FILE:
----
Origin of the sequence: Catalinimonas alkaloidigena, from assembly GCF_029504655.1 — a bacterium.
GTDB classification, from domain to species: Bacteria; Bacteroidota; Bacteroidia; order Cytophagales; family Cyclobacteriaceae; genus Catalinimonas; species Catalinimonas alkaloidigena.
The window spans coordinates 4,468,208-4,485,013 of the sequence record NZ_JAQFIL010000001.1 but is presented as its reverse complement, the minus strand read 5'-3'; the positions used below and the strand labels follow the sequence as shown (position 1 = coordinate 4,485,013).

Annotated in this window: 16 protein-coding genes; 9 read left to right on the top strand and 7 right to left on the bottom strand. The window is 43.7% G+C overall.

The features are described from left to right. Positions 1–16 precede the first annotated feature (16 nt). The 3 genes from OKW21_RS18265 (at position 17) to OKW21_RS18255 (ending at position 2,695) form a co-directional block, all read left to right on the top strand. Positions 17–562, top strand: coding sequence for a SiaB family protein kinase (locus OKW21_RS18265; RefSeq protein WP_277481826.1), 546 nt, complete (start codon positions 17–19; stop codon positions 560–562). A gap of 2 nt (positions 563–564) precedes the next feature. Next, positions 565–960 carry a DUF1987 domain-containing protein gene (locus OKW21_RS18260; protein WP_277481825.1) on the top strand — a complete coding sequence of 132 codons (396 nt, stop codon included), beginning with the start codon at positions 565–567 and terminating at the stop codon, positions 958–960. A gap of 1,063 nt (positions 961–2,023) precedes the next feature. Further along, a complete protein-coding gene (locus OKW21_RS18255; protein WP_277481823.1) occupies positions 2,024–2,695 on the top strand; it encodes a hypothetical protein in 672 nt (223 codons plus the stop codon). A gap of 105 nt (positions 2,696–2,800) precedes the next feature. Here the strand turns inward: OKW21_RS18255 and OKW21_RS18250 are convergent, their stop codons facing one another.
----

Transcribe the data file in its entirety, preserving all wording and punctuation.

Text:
Origin of the sequence: Catalinimonas alkaloidigena, from assembly GCF_029504655.1 — a bacterium.
GTDB classification, from domain to species: Bacteria; Bacteroidota; Bacteroidia; order Cytophagales; family Cyclobacteriaceae; genus Catalinimonas; species Catalinimonas alkaloidigena.
The window spans coordinates 4,468,208-4,485,013 of the sequence record NZ_JAQFIL010000001.1 but is presented as its reverse complement, the minus strand read 5'-3'; the positions used below and the strand labels follow the sequence as shown (position 1 = coordinate 4,485,013).

Annotated in this window: 16 protein-coding genes; 9 read left to right on the top strand and 7 right to left on the bottom strand. The window is 43.7% G+C overall.

The features are described from left to right. Positions 1–16 precede the first annotated feature (16 nt). The 3 genes from OKW21_RS18265 (at position 17) to OKW21_RS18255 (ending at position 2,695) form a co-directional block, all read left to right on the top strand. Positions 17–562, top strand: coding sequence for a SiaB family protein kinase (locus OKW21_RS18265; RefSeq protein WP_277481826.1), 546 nt, complete (start codon positions 17–19; stop codon positions 560–562). A gap of 2 nt (positions 563–564) precedes the next feature. Next, positions 565–960 carry a DUF1987 domain-containing protein gene (locus OKW21_RS18260; protein WP_277481825.1) on the top strand — a complete coding sequence of 132 codons (396 nt, stop codon included), beginning with the start codon at positions 565–567 and terminating at the stop codon, positions 958–960. A gap of 1,063 nt (positions 961–2,023) precedes the next feature. Further along, a complete protein-coding gene (locus OKW21_RS18255; protein WP_277481823.1) occupies positions 2,024–2,695 on the top strand; it encodes a hypothetical protein in 672 nt (223 codons plus the stop codon). A gap of 105 nt (positions 2,696–2,800) precedes the next feature. Here the strand turns inward: OKW21_RS18255 and OKW21_RS18250 are convergent, their stop codons facing one another.